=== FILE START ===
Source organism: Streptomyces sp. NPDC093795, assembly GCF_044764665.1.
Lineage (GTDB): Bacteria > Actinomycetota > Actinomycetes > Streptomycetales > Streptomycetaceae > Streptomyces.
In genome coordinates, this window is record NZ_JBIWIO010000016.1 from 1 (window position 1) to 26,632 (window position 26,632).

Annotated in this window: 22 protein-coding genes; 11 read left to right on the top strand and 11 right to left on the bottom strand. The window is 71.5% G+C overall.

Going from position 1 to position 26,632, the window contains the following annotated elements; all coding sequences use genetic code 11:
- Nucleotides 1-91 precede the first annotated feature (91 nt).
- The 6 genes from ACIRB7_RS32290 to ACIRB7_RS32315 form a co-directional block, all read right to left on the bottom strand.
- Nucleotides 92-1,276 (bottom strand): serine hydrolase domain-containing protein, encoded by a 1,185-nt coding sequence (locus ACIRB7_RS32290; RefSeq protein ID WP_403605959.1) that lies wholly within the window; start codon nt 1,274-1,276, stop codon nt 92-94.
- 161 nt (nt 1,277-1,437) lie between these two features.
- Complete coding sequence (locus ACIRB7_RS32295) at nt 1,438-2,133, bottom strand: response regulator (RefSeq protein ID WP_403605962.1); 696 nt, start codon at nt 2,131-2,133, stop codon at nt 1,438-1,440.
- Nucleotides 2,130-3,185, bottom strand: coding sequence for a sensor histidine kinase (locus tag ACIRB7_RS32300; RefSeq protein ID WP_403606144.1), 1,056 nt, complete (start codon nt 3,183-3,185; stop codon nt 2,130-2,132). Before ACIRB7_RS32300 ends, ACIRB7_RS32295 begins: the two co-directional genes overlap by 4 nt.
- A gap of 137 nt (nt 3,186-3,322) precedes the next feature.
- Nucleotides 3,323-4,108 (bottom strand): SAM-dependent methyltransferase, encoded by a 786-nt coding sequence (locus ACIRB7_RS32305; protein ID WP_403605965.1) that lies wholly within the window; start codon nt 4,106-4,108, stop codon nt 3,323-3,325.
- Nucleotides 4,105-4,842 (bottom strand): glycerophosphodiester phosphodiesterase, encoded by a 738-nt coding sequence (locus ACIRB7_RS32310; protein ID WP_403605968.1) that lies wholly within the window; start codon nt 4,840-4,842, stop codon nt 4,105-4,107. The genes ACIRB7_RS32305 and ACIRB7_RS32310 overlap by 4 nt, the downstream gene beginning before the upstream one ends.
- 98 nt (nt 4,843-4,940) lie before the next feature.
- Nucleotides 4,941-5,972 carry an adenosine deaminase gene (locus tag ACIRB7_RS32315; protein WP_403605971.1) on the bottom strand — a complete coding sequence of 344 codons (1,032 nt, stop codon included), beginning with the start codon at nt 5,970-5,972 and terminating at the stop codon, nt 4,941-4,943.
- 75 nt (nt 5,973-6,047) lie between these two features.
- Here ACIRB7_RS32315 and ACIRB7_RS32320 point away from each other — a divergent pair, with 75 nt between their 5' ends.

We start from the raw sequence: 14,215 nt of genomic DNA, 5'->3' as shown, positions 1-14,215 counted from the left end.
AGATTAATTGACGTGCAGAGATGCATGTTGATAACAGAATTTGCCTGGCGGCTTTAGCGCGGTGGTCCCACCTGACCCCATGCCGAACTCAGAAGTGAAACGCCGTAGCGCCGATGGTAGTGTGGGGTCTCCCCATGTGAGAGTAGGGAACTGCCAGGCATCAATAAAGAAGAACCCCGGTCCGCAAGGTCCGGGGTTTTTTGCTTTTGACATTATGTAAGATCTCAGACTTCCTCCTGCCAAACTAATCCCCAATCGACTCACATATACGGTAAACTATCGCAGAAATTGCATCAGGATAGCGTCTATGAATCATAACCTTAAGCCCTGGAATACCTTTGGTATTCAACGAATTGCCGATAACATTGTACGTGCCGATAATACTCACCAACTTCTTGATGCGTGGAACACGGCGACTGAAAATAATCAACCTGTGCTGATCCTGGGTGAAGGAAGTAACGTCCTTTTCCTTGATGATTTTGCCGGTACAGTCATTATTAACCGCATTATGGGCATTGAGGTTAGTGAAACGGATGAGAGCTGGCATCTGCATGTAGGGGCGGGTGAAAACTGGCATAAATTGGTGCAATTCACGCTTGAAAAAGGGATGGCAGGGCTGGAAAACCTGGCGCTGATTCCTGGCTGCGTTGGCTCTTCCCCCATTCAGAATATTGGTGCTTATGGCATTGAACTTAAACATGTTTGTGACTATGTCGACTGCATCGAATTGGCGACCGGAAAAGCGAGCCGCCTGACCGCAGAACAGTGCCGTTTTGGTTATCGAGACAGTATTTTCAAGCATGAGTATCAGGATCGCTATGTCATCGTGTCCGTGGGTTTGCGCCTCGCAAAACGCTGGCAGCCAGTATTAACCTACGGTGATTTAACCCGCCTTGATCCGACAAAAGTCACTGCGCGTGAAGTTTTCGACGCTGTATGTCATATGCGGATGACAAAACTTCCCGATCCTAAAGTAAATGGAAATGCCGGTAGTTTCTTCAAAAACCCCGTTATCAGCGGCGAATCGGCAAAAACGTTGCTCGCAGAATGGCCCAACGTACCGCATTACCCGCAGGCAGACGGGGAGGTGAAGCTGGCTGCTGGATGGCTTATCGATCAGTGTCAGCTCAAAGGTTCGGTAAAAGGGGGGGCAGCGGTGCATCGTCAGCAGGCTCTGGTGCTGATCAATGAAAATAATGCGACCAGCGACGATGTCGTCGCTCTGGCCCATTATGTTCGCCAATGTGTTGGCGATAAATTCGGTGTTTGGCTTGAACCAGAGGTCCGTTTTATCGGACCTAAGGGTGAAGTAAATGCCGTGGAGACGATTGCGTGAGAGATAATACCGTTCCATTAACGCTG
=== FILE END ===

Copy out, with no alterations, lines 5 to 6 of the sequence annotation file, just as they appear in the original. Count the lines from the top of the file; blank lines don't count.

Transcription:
Going from position 1 to position 26,632, the window contains the following annotated elements; all coding sequences use genetic code 11:
- Nucleotides 1-91 precede the first annotated feature (91 nt).